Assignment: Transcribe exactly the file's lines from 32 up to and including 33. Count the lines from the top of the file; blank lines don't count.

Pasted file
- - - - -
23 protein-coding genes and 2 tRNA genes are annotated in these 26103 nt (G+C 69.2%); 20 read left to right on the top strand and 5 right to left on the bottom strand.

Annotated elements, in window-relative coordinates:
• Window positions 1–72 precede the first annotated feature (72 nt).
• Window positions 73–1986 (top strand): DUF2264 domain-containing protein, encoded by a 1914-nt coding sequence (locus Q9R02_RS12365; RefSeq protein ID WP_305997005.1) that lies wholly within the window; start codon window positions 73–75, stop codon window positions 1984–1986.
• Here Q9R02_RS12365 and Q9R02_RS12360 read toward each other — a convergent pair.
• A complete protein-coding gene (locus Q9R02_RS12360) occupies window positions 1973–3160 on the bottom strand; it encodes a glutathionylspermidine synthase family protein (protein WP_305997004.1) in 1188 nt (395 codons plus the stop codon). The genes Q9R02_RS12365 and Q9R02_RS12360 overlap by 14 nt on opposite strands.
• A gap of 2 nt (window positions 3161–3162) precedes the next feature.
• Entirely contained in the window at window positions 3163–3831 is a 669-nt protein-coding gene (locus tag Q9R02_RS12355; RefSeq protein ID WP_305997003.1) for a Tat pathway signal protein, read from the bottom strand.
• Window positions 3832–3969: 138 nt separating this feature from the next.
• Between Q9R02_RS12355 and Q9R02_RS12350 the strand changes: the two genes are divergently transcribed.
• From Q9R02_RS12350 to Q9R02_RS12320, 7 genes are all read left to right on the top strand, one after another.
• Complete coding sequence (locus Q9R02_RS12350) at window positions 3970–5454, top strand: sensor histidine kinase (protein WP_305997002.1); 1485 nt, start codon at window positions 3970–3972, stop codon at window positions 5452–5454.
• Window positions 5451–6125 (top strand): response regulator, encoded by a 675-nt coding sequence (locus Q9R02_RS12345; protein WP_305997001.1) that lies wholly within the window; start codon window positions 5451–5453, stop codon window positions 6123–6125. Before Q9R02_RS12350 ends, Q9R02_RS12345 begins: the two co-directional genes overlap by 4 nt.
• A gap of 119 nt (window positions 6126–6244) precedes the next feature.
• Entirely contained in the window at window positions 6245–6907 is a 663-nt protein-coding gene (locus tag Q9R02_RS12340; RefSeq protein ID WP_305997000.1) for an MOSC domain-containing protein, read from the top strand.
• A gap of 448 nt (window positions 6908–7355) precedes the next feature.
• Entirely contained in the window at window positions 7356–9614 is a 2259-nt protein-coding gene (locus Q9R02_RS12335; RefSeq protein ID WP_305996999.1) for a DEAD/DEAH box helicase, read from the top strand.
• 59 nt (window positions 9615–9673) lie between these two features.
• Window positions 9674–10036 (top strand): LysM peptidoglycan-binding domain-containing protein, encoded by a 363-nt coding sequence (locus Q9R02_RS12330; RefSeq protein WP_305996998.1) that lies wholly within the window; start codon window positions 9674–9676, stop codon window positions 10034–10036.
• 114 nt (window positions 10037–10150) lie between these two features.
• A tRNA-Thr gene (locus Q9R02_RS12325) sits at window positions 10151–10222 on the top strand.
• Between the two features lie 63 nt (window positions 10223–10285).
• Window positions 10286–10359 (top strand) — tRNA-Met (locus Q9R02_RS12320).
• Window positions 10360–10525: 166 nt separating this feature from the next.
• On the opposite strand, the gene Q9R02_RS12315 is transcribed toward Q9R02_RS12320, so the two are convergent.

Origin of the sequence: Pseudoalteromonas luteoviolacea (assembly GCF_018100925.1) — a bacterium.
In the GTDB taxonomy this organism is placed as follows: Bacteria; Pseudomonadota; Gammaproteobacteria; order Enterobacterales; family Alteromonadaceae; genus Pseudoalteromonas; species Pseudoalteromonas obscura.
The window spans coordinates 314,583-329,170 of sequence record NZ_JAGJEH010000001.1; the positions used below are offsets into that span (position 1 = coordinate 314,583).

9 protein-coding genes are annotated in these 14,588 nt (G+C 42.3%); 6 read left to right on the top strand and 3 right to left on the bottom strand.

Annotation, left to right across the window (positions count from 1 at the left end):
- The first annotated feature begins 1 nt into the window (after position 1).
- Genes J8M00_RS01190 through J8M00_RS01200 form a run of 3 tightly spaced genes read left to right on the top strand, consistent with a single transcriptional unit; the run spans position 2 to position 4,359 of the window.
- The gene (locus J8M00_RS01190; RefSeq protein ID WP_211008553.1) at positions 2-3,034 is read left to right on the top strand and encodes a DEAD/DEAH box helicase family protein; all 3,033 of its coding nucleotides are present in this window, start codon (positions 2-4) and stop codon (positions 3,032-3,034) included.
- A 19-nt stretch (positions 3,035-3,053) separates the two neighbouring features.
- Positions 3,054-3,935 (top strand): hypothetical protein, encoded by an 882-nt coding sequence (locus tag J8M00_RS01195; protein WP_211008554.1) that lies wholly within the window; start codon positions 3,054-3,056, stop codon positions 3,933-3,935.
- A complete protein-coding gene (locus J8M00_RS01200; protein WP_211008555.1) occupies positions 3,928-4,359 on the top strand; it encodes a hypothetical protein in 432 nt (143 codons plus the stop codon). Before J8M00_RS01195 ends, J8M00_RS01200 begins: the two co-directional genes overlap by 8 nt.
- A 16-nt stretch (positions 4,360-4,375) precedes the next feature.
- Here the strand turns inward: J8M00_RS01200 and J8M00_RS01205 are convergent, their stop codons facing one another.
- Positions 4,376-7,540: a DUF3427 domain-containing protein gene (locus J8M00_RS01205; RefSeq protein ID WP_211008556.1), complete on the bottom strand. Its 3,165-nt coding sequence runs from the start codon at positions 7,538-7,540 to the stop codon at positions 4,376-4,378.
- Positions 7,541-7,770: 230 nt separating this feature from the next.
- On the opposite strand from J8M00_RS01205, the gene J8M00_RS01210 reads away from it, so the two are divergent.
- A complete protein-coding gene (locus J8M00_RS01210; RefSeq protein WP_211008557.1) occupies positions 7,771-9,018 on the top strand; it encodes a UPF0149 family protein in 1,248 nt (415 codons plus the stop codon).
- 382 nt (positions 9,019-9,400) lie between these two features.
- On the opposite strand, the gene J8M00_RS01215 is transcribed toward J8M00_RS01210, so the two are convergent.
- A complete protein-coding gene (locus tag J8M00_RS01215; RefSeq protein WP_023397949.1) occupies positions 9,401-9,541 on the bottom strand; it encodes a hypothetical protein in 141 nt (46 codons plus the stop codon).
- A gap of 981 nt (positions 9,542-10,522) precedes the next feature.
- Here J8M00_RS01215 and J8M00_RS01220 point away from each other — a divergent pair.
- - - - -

- Genes J8M00_RS01190 through J8M00_RS01200 form a run of 3 tightly spaced genes read left to right on the top strand, consistent with a single transcriptional unit; the run spans position 2 to position 4,359 of the window.
- The gene (locus J8M00_RS01190; RefSeq protein ID WP_211008553.1) at positions 2-3,034 is read left to right on the top strand and encodes a DEAD/DEAH box helicase family protein; all 3,033 of its coding nucleotides are present in this window, start codon (positions 2-4) and stop codon (positions 3,032-3,034) included.